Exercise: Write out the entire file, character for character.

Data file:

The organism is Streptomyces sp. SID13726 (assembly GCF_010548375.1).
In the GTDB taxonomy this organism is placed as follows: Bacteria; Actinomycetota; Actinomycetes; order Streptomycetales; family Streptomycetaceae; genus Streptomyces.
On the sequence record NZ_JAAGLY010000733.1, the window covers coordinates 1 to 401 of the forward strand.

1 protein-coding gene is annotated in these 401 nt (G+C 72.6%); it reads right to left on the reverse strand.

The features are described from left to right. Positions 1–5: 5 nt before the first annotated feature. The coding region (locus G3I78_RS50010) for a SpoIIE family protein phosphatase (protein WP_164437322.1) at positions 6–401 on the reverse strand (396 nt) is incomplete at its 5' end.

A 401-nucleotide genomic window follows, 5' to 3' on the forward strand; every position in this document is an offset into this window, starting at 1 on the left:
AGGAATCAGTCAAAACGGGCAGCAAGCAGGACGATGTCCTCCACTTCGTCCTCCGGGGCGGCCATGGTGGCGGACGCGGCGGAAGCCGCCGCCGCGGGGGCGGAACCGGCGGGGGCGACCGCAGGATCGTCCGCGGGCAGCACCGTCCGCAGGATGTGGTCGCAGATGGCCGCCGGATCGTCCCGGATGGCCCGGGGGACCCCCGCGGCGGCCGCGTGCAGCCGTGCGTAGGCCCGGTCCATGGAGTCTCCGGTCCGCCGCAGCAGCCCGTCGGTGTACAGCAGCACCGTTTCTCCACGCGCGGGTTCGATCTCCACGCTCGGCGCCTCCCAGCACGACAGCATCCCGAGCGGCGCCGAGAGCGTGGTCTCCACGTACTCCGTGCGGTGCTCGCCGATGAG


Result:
The organism is Streptomyces sp. SID13726 (assembly GCF_010548375.1).
In the GTDB taxonomy this organism is placed as follows: Bacteria; Actinomycetota; Actinomycetes; order Streptomycetales; family Streptomycetaceae; genus Streptomyces.
On the sequence record NZ_JAAGLY010000733.1, the window covers coordinates 1 to 401 of the forward strand.

1 protein-coding gene is annotated in these 401 nt (G+C 72.6%); it reads right to left on the reverse strand.

The features are described from left to right. Positions 1–5: 5 nt before the first annotated feature. The coding region (locus G3I78_RS50010) for a SpoIIE family protein phosphatase (protein WP_164437322.1) at positions 6–401 on the reverse strand (396 nt) is incomplete at its 5' end.

A 401-nucleotide genomic window follows, 5' to 3' on the forward strand; every position in this document is an offset into this window, starting at 1 on the left:
AGGAATCAGTCAAAACGGGCAGCAAGCAGGACGATGTCCTCCACTTCGTCCTCCGGGGCGGCCATGGTGGCGGACGCGGCGGAAGCCGCCGCCGCGGGGGCGGAACCGGCGGGGGCGACCGCAGGATCGTCCGCGGGCAGCACCGTCCGCAGGATGTGGTCGCAGATGGCCGCCGGATCGTCCCGGATGGCCCGGGGGACCCCCGCGGCGGCCGCGTGCAGCCGTGCGTAGGCCCGGTCCATGGAGTCTCCGGTCCGCCGCAGCAGCCCGTCGGTGTACAGCAGCACCGTTTCTCCACGCGCGGGTTCGATCTCCACGCTCGGCGCCTCCCAGCACGACAGCATCCCGAGCGGCGCCGAGAGCGTGGTCTCCACGTACTCCGTGCGGTGCTCGCCGATGAG